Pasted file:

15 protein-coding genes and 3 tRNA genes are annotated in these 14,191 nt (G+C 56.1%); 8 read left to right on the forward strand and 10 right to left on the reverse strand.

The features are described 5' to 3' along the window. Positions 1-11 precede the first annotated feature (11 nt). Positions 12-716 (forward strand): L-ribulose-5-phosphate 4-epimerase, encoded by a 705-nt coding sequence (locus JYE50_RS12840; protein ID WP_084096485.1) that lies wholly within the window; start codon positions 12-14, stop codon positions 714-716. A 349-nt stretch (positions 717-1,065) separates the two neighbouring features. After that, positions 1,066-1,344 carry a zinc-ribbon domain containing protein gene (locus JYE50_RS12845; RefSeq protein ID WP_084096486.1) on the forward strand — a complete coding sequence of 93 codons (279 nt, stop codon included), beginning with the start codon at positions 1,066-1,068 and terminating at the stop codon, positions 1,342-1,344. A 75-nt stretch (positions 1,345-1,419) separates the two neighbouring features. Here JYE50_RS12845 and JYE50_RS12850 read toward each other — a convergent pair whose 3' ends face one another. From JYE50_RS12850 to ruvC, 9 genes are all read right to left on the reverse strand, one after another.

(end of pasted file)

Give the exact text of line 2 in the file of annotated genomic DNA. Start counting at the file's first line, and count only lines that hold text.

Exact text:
The features are described 5' to 3' along the window. Positions 1-11 precede the first annotated feature (11 nt). Positions 12-716 (forward strand): L-ribulose-5-phosphate 4-epimerase, encoded by a 705-nt coding sequence (locus JYE50_RS12840; protein ID WP_084096485.1) that lies wholly within the window; start codon positions 12-14, stop codon positions 714-716. A 349-nt stretch (positions 717-1,065) separates the two neighbouring features. After that, positions 1,066-1,344 carry a zinc-ribbon domain containing protein gene (locus JYE50_RS12845; RefSeq protein ID WP_084096486.1) on the forward strand — a complete coding sequence of 93 codons (279 nt, stop codon included), beginning with the start codon at positions 1,066-1,068 and terminating at the stop codon, positions 1,342-1,344. A 75-nt stretch (positions 1,345-1,419) separates the two neighbouring features. Here JYE50_RS12845 and JYE50_RS12850 read toward each other — a convergent pair whose 3' ends face one another. From JYE50_RS12850 to ruvC, 9 genes are all read right to left on the reverse strand, one after another.